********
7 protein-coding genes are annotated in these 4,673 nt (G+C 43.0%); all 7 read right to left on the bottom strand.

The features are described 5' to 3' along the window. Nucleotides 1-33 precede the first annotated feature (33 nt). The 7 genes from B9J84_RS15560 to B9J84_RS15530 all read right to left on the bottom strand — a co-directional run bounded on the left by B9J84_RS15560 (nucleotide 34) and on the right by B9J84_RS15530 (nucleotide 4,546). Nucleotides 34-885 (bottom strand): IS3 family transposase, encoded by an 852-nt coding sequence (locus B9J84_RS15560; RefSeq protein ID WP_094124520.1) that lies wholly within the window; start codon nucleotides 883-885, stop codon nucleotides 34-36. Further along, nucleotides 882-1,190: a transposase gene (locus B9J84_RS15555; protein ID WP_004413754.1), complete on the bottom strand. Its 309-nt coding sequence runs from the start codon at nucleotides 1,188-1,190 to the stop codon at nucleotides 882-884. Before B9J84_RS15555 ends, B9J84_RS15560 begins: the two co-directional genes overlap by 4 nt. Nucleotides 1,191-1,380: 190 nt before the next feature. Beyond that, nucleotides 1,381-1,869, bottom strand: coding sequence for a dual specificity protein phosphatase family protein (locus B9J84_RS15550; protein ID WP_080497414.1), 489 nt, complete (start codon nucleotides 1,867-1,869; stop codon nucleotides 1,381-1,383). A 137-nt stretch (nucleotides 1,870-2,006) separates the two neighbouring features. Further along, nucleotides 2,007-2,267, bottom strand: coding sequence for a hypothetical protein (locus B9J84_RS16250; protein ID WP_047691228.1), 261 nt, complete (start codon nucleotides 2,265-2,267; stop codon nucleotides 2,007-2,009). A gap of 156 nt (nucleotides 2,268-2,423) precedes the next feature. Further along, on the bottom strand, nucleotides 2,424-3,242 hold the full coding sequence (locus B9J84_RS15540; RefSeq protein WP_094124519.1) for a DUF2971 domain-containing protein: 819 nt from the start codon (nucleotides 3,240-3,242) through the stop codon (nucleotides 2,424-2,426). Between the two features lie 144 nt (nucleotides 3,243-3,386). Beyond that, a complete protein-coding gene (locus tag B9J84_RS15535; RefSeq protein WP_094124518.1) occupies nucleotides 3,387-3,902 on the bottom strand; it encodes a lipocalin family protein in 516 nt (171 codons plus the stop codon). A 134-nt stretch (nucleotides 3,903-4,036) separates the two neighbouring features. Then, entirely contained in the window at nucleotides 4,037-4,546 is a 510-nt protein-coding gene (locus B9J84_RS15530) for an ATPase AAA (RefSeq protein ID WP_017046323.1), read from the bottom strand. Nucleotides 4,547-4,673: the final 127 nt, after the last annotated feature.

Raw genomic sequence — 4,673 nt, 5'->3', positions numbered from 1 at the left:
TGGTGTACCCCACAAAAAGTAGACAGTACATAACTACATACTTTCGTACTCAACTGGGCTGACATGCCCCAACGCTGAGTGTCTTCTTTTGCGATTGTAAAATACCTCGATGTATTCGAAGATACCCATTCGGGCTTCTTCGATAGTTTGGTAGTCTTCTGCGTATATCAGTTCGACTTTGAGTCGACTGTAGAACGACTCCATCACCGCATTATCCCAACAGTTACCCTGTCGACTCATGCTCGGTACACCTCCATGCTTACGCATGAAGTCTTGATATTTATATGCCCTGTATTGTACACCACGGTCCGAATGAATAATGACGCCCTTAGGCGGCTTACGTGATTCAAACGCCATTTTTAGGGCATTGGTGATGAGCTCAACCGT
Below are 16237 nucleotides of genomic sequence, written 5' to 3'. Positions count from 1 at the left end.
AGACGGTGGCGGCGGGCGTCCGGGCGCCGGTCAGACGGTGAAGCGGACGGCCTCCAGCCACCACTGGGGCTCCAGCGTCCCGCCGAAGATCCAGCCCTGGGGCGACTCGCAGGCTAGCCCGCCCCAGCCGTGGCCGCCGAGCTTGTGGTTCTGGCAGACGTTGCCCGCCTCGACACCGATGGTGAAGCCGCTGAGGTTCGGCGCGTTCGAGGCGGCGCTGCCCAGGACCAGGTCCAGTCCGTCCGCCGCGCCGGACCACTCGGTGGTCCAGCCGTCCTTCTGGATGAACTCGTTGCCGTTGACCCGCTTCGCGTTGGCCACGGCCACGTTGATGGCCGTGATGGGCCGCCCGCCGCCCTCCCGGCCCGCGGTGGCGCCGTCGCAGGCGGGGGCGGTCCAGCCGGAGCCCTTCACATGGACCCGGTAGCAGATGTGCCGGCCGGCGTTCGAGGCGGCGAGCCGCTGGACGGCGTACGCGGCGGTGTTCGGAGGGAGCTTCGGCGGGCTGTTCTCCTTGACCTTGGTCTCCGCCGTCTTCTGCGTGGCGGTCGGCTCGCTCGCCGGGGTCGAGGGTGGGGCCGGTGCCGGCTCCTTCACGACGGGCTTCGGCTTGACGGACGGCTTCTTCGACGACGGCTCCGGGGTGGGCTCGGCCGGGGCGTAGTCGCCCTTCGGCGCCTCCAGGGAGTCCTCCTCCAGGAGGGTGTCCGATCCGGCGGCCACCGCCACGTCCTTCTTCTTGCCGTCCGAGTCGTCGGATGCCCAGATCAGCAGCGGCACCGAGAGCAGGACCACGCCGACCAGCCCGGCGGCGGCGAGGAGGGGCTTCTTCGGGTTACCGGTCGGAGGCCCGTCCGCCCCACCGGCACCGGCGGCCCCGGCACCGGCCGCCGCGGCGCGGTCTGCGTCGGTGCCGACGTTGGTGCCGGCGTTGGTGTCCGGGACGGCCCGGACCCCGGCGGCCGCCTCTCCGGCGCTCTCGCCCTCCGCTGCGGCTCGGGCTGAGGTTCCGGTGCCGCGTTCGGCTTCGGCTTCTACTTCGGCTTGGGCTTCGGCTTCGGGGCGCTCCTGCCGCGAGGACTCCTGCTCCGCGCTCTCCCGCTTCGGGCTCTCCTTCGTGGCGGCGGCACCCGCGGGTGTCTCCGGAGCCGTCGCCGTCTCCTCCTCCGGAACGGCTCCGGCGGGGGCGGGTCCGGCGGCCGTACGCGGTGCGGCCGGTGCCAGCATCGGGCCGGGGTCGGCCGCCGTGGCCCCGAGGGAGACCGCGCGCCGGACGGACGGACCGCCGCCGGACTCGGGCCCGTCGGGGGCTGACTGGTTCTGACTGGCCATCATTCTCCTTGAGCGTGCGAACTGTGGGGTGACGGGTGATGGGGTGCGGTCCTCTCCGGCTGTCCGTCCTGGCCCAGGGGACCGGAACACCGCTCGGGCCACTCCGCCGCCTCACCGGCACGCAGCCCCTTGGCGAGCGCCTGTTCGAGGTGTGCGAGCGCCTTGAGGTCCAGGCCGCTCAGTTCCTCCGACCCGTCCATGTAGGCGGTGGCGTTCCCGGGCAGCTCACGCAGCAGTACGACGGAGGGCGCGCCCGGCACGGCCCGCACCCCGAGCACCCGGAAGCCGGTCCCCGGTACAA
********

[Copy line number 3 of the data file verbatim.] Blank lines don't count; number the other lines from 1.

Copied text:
Raw genomic sequence — 4,673 nt, 5'->3', positions numbered from 1 at the left: